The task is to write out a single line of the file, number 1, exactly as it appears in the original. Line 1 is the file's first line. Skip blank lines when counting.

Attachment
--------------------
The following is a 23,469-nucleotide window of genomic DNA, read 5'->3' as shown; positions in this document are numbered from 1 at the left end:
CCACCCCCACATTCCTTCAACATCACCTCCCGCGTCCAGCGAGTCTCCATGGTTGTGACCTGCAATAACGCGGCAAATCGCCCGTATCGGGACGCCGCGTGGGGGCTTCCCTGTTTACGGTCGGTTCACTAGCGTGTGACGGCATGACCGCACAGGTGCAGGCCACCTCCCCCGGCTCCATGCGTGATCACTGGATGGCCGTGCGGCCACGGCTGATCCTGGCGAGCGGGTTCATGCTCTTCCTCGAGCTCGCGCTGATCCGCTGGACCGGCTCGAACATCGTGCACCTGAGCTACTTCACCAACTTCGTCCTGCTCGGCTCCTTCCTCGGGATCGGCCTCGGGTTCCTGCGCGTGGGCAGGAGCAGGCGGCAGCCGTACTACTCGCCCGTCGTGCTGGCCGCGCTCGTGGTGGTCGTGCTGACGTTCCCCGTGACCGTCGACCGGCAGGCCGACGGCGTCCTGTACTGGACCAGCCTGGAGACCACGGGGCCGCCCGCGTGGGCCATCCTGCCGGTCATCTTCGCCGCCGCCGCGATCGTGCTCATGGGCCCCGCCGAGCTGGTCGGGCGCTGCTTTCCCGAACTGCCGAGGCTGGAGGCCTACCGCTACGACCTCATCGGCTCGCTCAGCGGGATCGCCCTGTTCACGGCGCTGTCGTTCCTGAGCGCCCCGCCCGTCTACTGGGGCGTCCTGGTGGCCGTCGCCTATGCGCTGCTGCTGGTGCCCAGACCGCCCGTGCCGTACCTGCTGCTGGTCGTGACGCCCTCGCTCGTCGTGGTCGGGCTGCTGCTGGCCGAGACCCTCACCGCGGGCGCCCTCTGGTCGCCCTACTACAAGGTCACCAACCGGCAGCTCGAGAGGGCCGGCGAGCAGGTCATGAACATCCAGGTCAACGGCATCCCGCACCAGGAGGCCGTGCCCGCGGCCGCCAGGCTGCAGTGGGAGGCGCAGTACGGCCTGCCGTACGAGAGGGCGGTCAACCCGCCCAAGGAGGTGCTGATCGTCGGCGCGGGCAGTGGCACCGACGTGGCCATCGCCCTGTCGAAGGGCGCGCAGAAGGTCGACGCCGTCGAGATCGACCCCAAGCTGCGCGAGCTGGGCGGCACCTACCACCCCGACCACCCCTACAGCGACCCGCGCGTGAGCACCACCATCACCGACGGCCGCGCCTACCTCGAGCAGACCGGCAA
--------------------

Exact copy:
The following is a 23,469-nucleotide window of genomic DNA, read 5'->3' as shown; positions in this document are numbered from 1 at the left end: